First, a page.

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So, why do we only want to save cute animals? If a poor old Woodlice is flipped up on its back with its little legs going like crazy do we help? No. Do 200 students rush down to the beach to throw buckets of water over exhausted mud flappers? No. Animal charities know that beauty sells and so love to put cute and majestic animals on their literature and envelopes, those imploring TV ads aimed to part us from our money, not so much save the Indian Tiger. I wonder how rural Indians feel about westerners giving money to preserve the Indian Tiger, an animal that likes eating rural Indians.
Cute v Ugly
Beauty has always been our aspiration and women spend a hell of a lot of their hard cash on cosmetics every year, the industry worth two billion alone in the UK. Most women don’t dream of a sanctuary where elephants can roam free and keep their tusks away from poachers but an anti ageing cream that actually works. Because of that vanity a lot of companies want to chase those profits by testing their creams and potions on animals so to avoid those law suits. We live in a hypocritical world where people despise hunting with hounds and so back the fox, the fox that eats the ugly chicken. The domestic cat munches through six million garden birds a year. It’s almost as is if the good looking animals are deemed intelligent and so with us. Trust me, the Dolphin is one of the nastiest sea creatures on the planet but because the Bottlenose has that permanent smile we some how feel they our mates and thinking like we do. 90% of the worlds Dolphin parks have the smiley dolphin. The ugly dolphins don’t get to go on stage and do their flips and twists, alas. It’s a bit like the X-Factor.
Carnage and greed!
In the United States approximately 28 million warm-blooded vertebrate animals are used in science experiments annually. Of that total, about 18 million animals are killed for research, compared with 2.51 million in England, 1.66 million in Canada. Around 70 million animals globally are believed to be experimented on each year. There are tight rules on how cruel the labs can be but once they are licensed, like rest homes for senile folks, they tend not to be inspected much after as we just don’t want to know what’s really going on in there, out of sight, out of mind.
I would certainly agree that there are one too many companies testing on animals in pursuit of profits, often for cosmetic products and other reasons other than medical ones, not a good situation. Putting shampoo in cute bunny’s eyes suggests nothing ethical about this trade. But when it comes to our health and testing I am firmly with the homosapiens and not animal libbers. I challenge any animal lover who detests vivisection to carry a card that says I don’t want any drugs administered to my person that came about by animal testing. When you’re trapped in a mangled car wreck and in pain or dyeing of a curable illness you aren’t going to argue with what makes you better. That’s the only reason we medical test on animals. It would be lovely if we only needed to test on ugly animals but we need to test on animals that are the closest to our DNA and so look like us and so apes are unfortunately rattling those cages.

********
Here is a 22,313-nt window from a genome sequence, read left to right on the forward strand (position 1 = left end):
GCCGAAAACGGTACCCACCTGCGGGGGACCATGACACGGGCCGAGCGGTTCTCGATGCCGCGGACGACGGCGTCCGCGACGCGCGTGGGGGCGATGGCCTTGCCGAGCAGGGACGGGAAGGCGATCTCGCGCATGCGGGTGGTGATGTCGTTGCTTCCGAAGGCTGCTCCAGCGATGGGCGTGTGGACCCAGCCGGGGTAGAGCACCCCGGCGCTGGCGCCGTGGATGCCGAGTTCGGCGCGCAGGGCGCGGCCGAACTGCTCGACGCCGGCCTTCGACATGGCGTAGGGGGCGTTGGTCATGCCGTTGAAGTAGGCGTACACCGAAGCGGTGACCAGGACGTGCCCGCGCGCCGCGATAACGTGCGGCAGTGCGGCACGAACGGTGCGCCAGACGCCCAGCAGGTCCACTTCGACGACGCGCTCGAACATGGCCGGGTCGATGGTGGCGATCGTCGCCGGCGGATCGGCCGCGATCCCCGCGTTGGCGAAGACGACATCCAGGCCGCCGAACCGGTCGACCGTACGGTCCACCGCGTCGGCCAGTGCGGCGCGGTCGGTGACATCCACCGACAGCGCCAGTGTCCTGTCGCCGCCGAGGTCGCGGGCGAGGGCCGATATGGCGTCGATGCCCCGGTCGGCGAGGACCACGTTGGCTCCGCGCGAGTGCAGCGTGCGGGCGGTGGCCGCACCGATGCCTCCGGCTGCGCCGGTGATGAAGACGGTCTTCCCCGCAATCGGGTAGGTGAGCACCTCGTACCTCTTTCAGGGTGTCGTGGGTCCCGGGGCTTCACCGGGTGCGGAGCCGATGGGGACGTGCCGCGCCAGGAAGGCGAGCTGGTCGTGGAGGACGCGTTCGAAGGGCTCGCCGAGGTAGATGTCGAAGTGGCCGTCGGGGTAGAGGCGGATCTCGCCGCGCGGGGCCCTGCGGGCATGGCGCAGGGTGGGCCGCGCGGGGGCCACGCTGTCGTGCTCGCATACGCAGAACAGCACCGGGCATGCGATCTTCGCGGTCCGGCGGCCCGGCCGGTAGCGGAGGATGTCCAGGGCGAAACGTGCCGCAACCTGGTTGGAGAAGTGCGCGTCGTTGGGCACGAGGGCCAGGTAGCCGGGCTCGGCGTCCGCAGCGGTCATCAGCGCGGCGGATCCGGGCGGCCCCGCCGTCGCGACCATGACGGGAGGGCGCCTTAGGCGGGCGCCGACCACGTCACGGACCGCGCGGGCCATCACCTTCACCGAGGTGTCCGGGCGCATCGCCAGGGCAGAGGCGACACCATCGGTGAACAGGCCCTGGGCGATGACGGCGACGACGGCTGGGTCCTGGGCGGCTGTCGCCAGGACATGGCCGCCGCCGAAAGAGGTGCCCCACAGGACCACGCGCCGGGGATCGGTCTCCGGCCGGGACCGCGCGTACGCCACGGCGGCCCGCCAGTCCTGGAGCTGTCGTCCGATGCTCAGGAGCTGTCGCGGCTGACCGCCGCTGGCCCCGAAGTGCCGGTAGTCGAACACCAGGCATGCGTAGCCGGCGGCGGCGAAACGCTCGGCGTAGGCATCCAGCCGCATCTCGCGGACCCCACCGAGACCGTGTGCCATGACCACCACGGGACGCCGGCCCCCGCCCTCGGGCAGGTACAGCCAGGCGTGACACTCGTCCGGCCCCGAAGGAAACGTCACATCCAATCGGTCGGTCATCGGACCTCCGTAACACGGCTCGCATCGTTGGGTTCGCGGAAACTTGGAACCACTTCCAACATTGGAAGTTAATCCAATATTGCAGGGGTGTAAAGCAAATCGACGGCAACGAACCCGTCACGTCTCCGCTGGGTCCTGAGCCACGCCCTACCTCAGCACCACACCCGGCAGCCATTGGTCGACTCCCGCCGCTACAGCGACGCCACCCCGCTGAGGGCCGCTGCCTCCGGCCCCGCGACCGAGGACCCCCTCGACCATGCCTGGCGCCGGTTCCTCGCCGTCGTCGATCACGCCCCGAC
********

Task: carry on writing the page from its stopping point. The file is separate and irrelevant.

A more harrowing side to this is when humans are used instead of animals, plenty of documented cases of western drug companies going down to the third world and infecting innocent people in the community with the company’s products and without their permission. It was recently revealed that in the 1950s the United States government infected up to 700 innocent people in Guatemala with gonorrhoea and syphilis so to study the effects it would have on soldiers in wartime. They were infected by prostitutes paid for by the US government. Big unnamed pharmaceutical have even been known to go down to Africa and test ‘potential’ vaccines on the locals, putting a white coat on and sticking a needle in them and not telling them why, as explored in the film The Constant Gardener. This stuff was and may still be happening for real and would happen more if there was blanket ban on animal testing. These things have to be tested and so its much better its animals and regulated by governments.
When Fabrice Muamba went down at the Spurs match most thought he was dead. But he didn’t and kept alive today by fibulation techniques tested on monkeys. Without apes there would be no real method to judge the correct volts to blast through the human body or how safe pacemakers are. Fabrice has a small device in his chest that shocks the heart back to life for when his next arrhythmia strikes; as the many monkeys were it was tested on. This was a healthy heart that lost its rhythm. It can happen to anyone, even animal libbers, and approximately 2000 people a year in the UK suffering this type of sudden death. To protect the human race we have to do what’s best for it and we do rule the animal kingdom so I’m afraid there no wavers for the lab rats.
Where this does get silly is the way activist target people and companies connected with the industry, often viciously so, these unfortunate people often tenuously linked, effectively terrorizing them. If your company did a paint job at Huntingdon Sciences you could find a bomb under your car, which suggest these people value animal life more than humans, somewhat ironic. But when you dig deeply these libbers are often outsiders and signed up to many other causes, anti authority and anarchists, giving love to fury cute animals they have never received and long for from humans, the love and acceptance we all seek.
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I never get to do my flips and twists. I'm very good you know.